Gun Woo expressed that he “really enjoyed the combat aerobics as it added a non-competitive element to the event which was exhilarating yet tiring”. 

Outside the C.O. and Concert Band rooms, music of a different kind filled the air — that of the buzz of Eunoians cheering each other on as their housemates endeavoured to perform the longest wall squat, or achieve the highest jump.

Indeed, the ‘King Of The Hill’ challenge was a unique opportunity for Eunoians to gauge their physical prowess against their peers. A compilation of various individual activities ranging from a high jump — specialised pole and all — to hopping between ladder rungs, the events were designed to encourage Eunoians to train their agility and endurance.

Photo credit: Evan Choo

As pop songs blasted through the air, the event saw students watching with bated breath as their housemates took turns trying each activity station, each hoping to break the records set, which were displayed on a nearby whiteboard, with each new rotation of house.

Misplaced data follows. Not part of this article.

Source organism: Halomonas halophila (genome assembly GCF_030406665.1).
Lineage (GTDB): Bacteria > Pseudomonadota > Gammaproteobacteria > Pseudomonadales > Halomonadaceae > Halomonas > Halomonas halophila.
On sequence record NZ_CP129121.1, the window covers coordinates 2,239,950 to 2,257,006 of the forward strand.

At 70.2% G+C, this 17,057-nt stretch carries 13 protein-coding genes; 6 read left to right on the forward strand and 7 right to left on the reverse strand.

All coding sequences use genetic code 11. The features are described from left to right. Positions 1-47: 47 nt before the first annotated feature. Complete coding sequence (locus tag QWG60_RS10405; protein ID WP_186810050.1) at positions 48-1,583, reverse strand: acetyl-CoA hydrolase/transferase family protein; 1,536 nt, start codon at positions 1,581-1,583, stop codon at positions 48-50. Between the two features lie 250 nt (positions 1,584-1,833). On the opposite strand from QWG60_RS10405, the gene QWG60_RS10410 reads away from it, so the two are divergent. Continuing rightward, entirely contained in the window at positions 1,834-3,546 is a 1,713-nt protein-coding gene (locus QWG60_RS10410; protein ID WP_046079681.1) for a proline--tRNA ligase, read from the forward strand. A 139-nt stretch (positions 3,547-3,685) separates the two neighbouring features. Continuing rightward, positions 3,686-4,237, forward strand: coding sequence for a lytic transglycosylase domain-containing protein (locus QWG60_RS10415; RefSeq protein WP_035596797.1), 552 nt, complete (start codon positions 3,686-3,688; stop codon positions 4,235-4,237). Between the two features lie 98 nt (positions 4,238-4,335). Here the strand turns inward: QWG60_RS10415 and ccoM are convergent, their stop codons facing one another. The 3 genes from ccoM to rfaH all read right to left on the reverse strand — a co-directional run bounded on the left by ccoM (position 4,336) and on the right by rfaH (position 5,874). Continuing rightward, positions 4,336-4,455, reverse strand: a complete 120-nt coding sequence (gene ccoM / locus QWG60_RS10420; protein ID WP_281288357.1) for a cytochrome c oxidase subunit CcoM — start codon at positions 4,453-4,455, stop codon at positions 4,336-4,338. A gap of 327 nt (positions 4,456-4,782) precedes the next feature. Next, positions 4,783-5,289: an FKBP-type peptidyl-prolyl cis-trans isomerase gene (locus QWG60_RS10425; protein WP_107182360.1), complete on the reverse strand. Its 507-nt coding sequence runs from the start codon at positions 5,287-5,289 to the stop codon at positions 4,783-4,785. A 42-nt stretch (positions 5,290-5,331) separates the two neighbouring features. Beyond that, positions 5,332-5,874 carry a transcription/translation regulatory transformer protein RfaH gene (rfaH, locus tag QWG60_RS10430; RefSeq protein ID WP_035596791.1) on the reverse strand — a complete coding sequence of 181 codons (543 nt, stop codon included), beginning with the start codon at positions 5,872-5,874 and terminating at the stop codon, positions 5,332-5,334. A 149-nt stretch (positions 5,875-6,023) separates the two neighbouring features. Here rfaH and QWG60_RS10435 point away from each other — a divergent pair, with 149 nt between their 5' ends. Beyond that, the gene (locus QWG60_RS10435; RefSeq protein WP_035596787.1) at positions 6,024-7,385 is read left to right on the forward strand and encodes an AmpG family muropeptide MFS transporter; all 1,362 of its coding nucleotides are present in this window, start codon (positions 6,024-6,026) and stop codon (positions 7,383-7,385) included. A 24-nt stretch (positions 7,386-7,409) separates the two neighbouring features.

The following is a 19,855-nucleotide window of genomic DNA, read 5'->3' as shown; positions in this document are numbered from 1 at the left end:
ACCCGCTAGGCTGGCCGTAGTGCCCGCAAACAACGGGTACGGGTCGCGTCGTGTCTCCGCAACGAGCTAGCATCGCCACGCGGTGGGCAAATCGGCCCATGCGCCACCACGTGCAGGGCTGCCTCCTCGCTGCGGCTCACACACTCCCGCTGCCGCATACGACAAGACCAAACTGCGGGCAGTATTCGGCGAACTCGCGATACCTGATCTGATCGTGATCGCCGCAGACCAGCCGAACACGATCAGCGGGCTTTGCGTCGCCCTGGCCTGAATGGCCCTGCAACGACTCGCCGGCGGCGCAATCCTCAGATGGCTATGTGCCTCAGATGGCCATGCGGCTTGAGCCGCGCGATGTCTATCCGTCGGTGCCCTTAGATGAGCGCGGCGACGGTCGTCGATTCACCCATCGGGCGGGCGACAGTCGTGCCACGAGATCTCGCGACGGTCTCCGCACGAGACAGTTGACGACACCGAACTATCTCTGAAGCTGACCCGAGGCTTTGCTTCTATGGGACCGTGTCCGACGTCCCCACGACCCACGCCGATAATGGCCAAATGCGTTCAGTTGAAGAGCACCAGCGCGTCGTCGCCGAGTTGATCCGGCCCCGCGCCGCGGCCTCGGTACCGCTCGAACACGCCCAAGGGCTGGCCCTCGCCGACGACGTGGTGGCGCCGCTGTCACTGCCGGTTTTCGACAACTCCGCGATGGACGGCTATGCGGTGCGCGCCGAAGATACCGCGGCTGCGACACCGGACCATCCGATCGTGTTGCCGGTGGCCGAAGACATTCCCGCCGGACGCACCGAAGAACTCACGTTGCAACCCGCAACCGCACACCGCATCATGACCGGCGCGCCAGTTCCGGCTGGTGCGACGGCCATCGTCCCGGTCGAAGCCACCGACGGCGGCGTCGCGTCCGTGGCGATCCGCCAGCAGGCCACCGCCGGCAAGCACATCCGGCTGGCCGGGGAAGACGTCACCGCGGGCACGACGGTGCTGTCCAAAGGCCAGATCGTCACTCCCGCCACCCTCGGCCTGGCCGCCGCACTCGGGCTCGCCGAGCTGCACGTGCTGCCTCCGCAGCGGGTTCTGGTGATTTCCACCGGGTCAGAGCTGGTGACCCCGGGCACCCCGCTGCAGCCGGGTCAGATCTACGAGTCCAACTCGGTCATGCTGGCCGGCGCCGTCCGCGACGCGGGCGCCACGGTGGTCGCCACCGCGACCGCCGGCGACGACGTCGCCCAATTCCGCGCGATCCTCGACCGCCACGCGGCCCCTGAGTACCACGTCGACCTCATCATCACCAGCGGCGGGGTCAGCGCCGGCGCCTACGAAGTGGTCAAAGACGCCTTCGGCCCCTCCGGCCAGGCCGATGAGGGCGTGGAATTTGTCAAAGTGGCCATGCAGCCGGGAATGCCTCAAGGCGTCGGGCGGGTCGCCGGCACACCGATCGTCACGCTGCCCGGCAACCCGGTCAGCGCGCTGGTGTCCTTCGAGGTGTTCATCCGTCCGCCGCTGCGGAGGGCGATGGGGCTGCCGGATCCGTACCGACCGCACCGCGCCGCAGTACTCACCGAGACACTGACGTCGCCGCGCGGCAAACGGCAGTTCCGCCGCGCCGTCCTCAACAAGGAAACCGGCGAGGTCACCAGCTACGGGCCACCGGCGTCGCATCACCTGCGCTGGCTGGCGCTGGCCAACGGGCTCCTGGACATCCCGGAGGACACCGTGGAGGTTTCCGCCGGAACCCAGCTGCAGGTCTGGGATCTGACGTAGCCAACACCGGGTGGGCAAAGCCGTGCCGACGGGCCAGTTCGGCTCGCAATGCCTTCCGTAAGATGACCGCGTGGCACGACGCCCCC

“The most difficult event was the ‘King Of The Hill’ — I was genuinely impressed on some people’s records on some of the [stations],” Gun Woo said, an avid contender for some stations.

This passion, shared by other Eunoians, was evident: “We were very satisfied to see Eunoians giving their all and encouraging one another, as well as the House Captains motivating their houses to earn more points to become Champion!” Ariel and Jia Yee enthused. 

The Spartan Race ended off on a high note, with the most anticipated event: the Eunoia Wave Relay. At 5 p.m., houses returned to their respective holding venues to tune into the Relay livestream at the Atria to watch their student and teacher house representatives race against other houses for house points.

Photo credit: Gwen Lim